If a large number of your own senior staff signed a letter of no confidence in you, most people would probably throw in the towel. But Jane Collins, the besieged boss of Great Ormond Street Hospital, is digging in. After at least 40 of her full-time, NHS-employed consultants signed a letter asking her to quit – as I reported at the weekend – the Great Ormond Street PR machine has announced the existence of a counter-letter of support: signed, they say, by 122 consultants. The chairman, Baroness Blackstone, has expressed her “complete support” for Ms Collins.
The problem, my hospital snouts tell me, is that many of Ms Collins’ 122 supporters are not in fact full-time consultants at the hospital, or employed by the NHS. Some are honorary appointees; others do little or no work for Great Ormond Street; others do little or no NHS work; others are essentially academics. Great Ormond Street has sometimes been dishonest in the past, so it wouldn’t surprise me if they’re spinning now.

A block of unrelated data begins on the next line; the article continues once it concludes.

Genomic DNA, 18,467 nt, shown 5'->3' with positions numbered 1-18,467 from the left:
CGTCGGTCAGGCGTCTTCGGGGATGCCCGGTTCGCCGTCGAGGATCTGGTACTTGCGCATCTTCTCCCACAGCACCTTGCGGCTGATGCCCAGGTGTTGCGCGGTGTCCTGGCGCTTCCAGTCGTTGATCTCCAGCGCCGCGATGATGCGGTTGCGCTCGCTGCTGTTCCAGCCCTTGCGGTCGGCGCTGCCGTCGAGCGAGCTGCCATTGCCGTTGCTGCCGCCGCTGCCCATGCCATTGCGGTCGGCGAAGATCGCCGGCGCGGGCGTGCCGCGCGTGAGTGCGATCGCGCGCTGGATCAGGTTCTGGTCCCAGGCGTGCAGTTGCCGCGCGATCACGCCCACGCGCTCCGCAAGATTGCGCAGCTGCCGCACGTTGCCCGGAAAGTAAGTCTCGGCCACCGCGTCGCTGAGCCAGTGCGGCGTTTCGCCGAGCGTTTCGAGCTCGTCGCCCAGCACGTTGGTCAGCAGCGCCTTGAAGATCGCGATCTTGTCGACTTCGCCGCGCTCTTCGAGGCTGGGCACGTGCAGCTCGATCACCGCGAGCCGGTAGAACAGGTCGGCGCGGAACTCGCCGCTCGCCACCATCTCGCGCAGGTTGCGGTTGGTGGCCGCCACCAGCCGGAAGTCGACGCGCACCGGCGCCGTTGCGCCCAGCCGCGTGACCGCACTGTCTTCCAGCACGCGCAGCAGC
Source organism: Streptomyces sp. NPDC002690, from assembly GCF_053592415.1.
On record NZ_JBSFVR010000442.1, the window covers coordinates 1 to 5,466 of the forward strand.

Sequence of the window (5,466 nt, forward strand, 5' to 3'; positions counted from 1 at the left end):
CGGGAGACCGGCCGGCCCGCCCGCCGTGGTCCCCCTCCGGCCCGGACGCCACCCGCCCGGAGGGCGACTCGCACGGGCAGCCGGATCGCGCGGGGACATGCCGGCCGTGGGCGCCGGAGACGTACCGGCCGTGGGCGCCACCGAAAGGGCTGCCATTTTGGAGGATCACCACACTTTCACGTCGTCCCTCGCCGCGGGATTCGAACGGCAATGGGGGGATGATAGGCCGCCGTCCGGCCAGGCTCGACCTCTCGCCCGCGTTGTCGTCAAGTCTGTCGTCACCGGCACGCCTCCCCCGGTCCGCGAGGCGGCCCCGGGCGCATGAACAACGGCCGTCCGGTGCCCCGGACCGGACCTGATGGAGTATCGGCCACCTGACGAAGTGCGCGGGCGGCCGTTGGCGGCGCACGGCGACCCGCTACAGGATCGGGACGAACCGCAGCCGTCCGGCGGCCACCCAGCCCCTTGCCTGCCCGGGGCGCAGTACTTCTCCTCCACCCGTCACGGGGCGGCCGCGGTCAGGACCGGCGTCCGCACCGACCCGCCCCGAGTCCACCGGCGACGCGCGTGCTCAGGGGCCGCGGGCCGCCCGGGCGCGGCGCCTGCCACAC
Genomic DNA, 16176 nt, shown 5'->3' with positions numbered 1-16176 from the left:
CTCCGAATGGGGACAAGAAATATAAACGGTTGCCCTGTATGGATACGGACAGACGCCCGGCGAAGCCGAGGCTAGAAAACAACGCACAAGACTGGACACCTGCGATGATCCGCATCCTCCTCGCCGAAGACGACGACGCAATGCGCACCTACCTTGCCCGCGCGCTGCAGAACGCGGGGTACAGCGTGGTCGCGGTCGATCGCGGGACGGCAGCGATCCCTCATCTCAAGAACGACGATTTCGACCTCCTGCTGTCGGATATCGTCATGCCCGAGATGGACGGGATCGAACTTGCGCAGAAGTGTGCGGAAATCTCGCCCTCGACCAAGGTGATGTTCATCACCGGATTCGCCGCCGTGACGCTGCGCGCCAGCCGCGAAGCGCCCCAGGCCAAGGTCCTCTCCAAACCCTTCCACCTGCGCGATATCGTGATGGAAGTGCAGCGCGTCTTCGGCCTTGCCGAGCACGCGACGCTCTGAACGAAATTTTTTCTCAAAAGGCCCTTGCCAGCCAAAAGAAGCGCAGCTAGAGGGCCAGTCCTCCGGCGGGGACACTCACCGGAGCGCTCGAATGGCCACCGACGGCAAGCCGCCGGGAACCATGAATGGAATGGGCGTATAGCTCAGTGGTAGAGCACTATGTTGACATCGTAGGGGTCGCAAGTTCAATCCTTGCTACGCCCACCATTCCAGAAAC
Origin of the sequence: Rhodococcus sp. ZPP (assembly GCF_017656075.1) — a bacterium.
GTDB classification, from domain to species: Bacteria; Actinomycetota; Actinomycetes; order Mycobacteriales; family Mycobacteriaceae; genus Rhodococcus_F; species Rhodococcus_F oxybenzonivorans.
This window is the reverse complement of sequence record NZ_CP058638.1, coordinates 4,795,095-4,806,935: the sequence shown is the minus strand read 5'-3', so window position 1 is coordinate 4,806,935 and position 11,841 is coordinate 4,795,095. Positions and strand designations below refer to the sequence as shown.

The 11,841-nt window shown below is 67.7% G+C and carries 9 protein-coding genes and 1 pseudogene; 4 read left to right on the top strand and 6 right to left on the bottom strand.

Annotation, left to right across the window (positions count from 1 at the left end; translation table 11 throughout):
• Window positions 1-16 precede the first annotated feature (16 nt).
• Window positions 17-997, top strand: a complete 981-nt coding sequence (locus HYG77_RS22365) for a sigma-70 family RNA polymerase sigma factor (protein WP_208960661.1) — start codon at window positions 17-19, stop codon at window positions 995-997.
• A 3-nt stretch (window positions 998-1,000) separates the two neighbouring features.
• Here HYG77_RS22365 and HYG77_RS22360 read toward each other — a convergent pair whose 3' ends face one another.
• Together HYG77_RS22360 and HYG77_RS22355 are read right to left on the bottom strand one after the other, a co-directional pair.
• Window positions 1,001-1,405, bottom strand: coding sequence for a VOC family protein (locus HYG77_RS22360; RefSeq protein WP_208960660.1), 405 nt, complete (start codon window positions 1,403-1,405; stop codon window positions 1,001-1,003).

Even if all the 122 were full-time NHS consultants, it is still difficult to see how the chief executive can continue after losing the confidence of so substantial a minority of her working senior staff.
There is an important meeting next week. The ball is now with the original 40 – if they are to succeed in their declared intention, they need to press forward and not lose their nerve. Otherwise the hospital could end up in a significantly worse position than it already is, with a disliked chief executive surviving indefinitely amid continuing disaffection and turmoil.